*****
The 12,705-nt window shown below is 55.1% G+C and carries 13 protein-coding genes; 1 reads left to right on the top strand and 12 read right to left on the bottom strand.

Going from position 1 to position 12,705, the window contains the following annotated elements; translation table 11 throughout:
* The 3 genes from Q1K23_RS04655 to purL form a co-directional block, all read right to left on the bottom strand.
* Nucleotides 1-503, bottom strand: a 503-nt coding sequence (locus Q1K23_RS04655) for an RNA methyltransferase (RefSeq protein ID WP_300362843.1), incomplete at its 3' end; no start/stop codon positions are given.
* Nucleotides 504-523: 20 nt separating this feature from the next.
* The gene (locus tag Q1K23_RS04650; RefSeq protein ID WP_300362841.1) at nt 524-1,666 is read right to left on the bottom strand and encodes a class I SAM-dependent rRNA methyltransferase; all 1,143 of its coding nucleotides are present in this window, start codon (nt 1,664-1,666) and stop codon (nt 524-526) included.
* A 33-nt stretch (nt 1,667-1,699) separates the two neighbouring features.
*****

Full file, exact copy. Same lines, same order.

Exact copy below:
The 12,705-nt window shown below is 55.1% G+C and carries 13 protein-coding genes; 1 reads left to right on the top strand and 12 read right to left on the bottom strand.

Going from position 1 to position 12,705, the window contains the following annotated elements; translation table 11 throughout:
* The 3 genes from Q1K23_RS04655 to purL form a co-directional block, all read right to left on the bottom strand.
* Nucleotides 1-503, bottom strand: a 503-nt coding sequence (locus Q1K23_RS04655) for an RNA methyltransferase (RefSeq protein ID WP_300362843.1), incomplete at its 3' end; no start/stop codon positions are given.
* Nucleotides 504-523: 20 nt separating this feature from the next.
* The gene (locus tag Q1K23_RS04650; RefSeq protein ID WP_300362841.1) at nt 524-1,666 is read right to left on the bottom strand and encodes a class I SAM-dependent rRNA methyltransferase; all 1,143 of its coding nucleotides are present in this window, start codon (nt 1,664-1,666) and stop codon (nt 524-526) included.
* A 33-nt stretch (nt 1,667-1,699) separates the two neighbouring features.